after the Big Bang light had a much higher
    velocity which then quickly decreased to the
    value we know today.)
  • Light, matter, energy, space, time, are not
    separate things joined by external laws but their
    relationship comes from what they are in
    themselves.

73
  • In Christian theology
  • God did not create the physical universe putting
    it in an eternally existing space-time.
  • Rather space and time also are His creation.
  • All of space and time are embraced by light of
    God which is the source of created light.
  • Our relationships with God, one another and
    nature should come from what we are in ourselves
    as personal beings, not from external law - even
    God-given law.
  • God and space-time are bound together in Christ
    so that, who He is and what He did, embraces and
    heals all our lives, all creation, all of space
    and time - all of history from beginning to end.

74
  • Whereas Special relativity shows us that time and
    velocity are bound together, General relativity
    shows us that time and gravity belong together.
  • If we got near to a source of enormous gravity
    our measurement of time would differ from the
    time measured by a distant observer watching us.
  • A very few scientists- using this - say that the
    six days of the book of Genesis 1 and the fifteen
    billion years of the universes existence can be
    reconciled.
  • They say time is measured differently depending
    one whether one is looking back to the Big Bang
    or looking forward from the Big Bang surrounded
    by the enormous gravity of the whole universe
    concentrated in the size of an atom.
  • This theory is not well accepted!
  • However religious controversies about the
    universes age often falsely assume that time is
    an eternal absolute.

75
  • In every day life we are familiar with the three
    dimensions of space and one of time. (Four
    altogether).
  • It is as if we are moving with and in time and
    can see the three space dimensions around us.
  • Calculations, especially in String theory (to be
    referred to later) about the origin of universe
    imply that there were 11 dimensions, 7 of which
    are now rolled up.
  • We cannot imagine dimensions beyond the four we
    know.

76
  • However in Christian theology we are used to the
    concept of the greater dimensions in which God
    dwells.
  • We dont think of Him, (or heaven and hell) as
    located at some place in our universe of
    space-time.
  • The doctrine of the Trinity - God is One and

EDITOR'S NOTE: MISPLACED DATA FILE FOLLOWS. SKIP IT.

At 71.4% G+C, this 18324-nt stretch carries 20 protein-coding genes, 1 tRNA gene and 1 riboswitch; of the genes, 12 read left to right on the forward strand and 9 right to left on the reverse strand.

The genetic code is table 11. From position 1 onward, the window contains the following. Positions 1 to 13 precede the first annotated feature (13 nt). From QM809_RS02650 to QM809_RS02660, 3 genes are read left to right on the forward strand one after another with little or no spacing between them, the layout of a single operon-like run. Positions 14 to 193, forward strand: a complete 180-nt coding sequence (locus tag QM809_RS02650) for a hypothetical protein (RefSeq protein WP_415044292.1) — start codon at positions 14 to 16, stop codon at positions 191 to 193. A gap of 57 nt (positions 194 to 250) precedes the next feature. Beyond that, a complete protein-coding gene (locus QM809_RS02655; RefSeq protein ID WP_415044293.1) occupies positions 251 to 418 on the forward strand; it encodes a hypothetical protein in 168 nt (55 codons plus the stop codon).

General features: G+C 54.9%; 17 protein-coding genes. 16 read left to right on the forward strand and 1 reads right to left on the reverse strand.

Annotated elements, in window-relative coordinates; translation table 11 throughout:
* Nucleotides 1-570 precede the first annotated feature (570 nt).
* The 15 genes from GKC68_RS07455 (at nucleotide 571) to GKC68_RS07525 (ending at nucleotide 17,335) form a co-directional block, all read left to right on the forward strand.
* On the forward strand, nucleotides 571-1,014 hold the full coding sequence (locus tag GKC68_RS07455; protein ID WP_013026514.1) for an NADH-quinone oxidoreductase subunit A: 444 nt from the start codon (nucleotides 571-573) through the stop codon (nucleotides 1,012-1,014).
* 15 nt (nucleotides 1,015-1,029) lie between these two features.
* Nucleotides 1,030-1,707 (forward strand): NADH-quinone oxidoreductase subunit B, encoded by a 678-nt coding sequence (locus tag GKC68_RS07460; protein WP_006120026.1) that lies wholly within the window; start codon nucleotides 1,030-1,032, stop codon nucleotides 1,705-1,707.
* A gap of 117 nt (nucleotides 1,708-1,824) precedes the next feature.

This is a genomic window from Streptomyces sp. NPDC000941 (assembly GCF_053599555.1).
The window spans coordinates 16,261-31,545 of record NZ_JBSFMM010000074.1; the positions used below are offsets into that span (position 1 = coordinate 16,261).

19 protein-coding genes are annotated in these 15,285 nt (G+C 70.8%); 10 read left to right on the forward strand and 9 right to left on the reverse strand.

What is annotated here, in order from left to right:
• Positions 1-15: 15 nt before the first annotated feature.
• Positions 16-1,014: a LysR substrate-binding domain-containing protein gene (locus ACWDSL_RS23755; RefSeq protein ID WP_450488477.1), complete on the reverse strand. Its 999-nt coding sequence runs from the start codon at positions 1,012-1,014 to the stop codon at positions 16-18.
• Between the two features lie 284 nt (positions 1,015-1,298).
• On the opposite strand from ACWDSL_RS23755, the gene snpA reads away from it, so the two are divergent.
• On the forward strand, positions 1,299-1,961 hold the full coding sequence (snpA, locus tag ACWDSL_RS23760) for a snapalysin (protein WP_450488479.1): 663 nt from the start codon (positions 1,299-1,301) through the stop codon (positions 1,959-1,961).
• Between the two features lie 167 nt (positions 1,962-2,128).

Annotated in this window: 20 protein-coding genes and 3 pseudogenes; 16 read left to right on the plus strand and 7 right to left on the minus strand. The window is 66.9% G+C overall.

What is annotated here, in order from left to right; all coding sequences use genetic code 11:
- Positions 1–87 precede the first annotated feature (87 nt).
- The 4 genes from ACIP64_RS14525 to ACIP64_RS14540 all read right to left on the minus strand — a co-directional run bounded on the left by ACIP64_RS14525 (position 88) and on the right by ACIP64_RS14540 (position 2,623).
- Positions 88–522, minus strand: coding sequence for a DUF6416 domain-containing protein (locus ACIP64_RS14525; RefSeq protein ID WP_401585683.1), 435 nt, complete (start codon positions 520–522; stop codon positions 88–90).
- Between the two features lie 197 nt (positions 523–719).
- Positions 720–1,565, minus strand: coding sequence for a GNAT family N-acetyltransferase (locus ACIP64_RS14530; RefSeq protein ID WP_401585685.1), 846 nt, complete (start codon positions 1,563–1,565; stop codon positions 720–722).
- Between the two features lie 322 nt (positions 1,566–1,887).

Three - cannot be grasped in the context of the
    space-time of this world.
  • But in the context of greater dimensions?
  • Hugh Rosss Beyond the Cosmos, explores these
    ideas and so does Eric Middletons The New
    Flatlanders.

77
C. S. Lewis - The Trinity in higher dimensions.
  • Two dimensional world - flat surface
  • No ups nor downs.
  • Two or more squares are two separate things.
  • When they are joined - no longer squares.
  • Three dimensional world (with ups and downs)
  • Six squares make one cube.
  • Joined in ways cannot be imagined in flat
    space.
  • For us the 3 dimensional world is more real.
  • How can God be One and yet three?
  • There are higher dimensions than we can
    presently imagine.
  • In these dimensions, things we cannot imagine in
    our space-time can nevertheless be real.

78
  • Some reading to do
  • Study Unit 4s sections
  • The nature of space and time.
  • Stephen Hawking's attempt to understand how the
    universe came to be as it is.
  • Further reading
  • Stephen Hawking A Brief History of Time, chapter
    2
  • John Marks Templeton, Evidence of Purpose,
    chapter 2

79
A hierarchy of mysteries The nature of
  • Conscious life (human) that can
  • reason (think abstractly and universally),
  • ponder its own life, death, and possible life
    after death.
  • be aware of good and evil,
  • know that it is responsible (partly) for its own
    behaviour.
  • Conscious life - such as the higher animals have.
  • Life - anything that is alive - such as plants.
  • Matter - material or physical existence.

80
  • The Laws of Nature.
  • (Remember Darwin believed that the Creator
    impressed laws on matter.)
  • Can Science ever answer the question as to why
    nature has the properties (laws of nature) that
    it has?
  • Reductionism.
  • Methodological.
  • Ontological.
  • What is the reason things behave as they do?
  • What is everything made of?
  • Finite or infinite quest?
  • Ghostly world - come back to that.

81
  • Wave Particle duality.
  • Since the time of the Greek philosophers, (before
    Christ) there have been two theories as to the
    fundamental nature of matter/energy
  • 1. Atomist
  • Matter is made up of tiny particles.
  • In differing combinations they make up the
    physical world as we experience it.
  • When school science teaches us about atoms
    electrons etc., we get an atomist picture of
    reality.
  • 2. Plenum
  • The whole of space-time is filled with a field
    (or is a field) which manifests itself as matter.
  • When school science teaches us about fields of
    force we get the plenum picture of reality.

82
A Mystery What is everything made of? If matter
is made of particles - what are the particles